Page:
COURSE OBJECTIVE: To familiarize the student with the origins of American civilization and to promote the critical assessment of the American past and present. History 101 will explore the origins of America from the colonial beginnings to the traumatic remaking of the country through Civil War and Reconstruction. The focus through the colonial and early national periods will be on the development of a multi-cultural society and the origins and establishment of political traditions. The emphasis of the lectures on 19th century America will be on the dynamic growth and troubling sectionalism that led to Civil War and Reconstruction.
STUDENTS OBJECTIVE: To value learning, critical thinking, and the acquisition of a historical perspective over the quest for a grade. To participate in class discussions, critique lectures and ask questions, improve note taking, test taking, and writing techniques.
REQUIRED READINGS: Text: Boyer, The Enduring Vision, vol. 1
Supplemental: Douglass, Narrative
1. Attendance at all class sessions.
2. Completion of reading assignments, textbook worksheets, and a one-page
reaction paper to the Douglass book, Narrative Life.
3. Completion of three examinations: two midterms and a final.
4. Completion of a history project. This can be a research paper, a review essay or an oral, visual, or musical presentation. See handout.
COURSE GRADING: The tests will include an essay and a number of short answer identifications of people, places, things or events. The essay will come from a series of study questions given out one week prior to the examinations. The tests are graded using a 100 points system resulting in a letter grade. No curve is employed. Each midterm is valued at 20 percent of the course grade and the final exam is 50 percent of the course grade. The final 10 percent of the course grade is made up of worksheets, summary, and the project. [NOTE: Make-up exams will be allowed only for those students contacting me prior to test. The day of the final exam is the last day that any make-up material will be accepted.]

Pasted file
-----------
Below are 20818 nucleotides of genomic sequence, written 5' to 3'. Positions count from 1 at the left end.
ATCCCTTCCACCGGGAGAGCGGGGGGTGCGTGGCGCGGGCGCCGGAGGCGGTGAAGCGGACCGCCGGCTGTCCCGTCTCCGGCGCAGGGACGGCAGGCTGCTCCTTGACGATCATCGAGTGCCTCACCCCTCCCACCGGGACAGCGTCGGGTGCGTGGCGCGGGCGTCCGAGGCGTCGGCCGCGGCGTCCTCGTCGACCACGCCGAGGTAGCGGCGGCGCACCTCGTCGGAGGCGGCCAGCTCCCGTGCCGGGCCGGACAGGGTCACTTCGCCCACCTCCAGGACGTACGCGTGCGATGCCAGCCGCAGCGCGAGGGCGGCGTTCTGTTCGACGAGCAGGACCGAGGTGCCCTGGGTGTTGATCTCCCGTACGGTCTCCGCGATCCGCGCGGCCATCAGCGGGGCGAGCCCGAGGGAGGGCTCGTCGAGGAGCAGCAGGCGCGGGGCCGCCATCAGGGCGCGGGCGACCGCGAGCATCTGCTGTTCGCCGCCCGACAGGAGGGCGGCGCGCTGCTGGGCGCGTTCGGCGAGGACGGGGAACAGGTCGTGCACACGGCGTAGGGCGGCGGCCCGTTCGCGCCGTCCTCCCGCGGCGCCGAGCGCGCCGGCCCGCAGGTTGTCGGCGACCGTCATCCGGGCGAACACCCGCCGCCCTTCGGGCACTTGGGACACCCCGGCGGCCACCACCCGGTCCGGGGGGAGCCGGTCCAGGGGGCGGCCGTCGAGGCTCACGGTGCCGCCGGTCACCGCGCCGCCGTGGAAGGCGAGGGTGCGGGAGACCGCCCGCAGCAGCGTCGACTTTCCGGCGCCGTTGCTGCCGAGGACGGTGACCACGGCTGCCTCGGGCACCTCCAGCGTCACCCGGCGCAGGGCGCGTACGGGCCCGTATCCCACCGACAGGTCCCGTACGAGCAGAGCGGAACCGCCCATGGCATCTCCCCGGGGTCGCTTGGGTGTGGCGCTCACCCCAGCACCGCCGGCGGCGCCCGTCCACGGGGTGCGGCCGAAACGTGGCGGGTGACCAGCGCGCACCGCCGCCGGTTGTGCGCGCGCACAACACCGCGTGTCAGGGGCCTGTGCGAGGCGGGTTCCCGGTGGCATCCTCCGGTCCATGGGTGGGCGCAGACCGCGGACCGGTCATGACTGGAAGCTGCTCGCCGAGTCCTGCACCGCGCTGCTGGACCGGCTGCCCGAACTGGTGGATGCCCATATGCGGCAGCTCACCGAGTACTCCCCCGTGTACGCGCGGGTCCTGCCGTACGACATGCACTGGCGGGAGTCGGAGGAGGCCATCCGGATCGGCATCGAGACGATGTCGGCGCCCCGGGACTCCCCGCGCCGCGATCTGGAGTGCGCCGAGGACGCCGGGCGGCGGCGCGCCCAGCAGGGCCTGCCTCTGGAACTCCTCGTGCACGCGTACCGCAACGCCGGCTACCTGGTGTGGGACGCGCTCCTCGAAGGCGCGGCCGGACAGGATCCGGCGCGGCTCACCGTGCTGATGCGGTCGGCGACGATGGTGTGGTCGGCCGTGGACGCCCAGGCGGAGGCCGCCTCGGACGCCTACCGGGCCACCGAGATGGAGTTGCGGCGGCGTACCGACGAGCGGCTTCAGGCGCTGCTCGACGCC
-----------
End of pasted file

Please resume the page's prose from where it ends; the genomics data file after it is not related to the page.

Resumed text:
Introduction, "Our People." Boyer, chapter: pro., 1
European Discovery. Boyer, chapter 2
Foundations: Virginia and Massachusetts Bay: Boyer, chapter 2.
Rise of Multi-Culture, The Other Colonies. Boyer, chapter 3.
Making Americans: Demographic, Social, and Economic Growth. Boyer, chapters 3-4.
Breaking with Britain. Boyer, chapter 5.
War and Revolution. Boyer, chapter 6.
Creating the American Republic. Boyer, chapters 6-7.
Antebellum America: Demographic and Territorial Growth. Boyer, chapters 7-10.
Antebellum America: Economy. Boyer, chapter 9.
The House Divided: : The North: Thrall of Change. Boyer, chapter 10-11.
The South: Place over Time. Boyer, chapter 12.
The Sectional Crisis. Boyer, chapts. 13-14.
The Civil War. Boyer, chapter 15.
Reconstruction, Review. Boyer, chapter 16.
FIRST MIDTERM EXAMINATION (for MW) (September 25, 27)
SECOND MIDTERM EXAMINATION (October 30, November 1)
History Project Due: November 22.
Narrative Reaction paper due: November 29.
For 8:45 class: Wednesday, December 13, 9:45 am.
For 11:45 class: Wednesday, December 13, 11:45 am.
FIRST MIDTERM EXAMINATION (for T,TH) (September 26, 28)
SECOND MIDTERM EXAMINATION (October 31, November 2)
History Project Due: November 21.
Narrative Reaction paper due: November 30.
Tuesday, December 12, 10:00 am.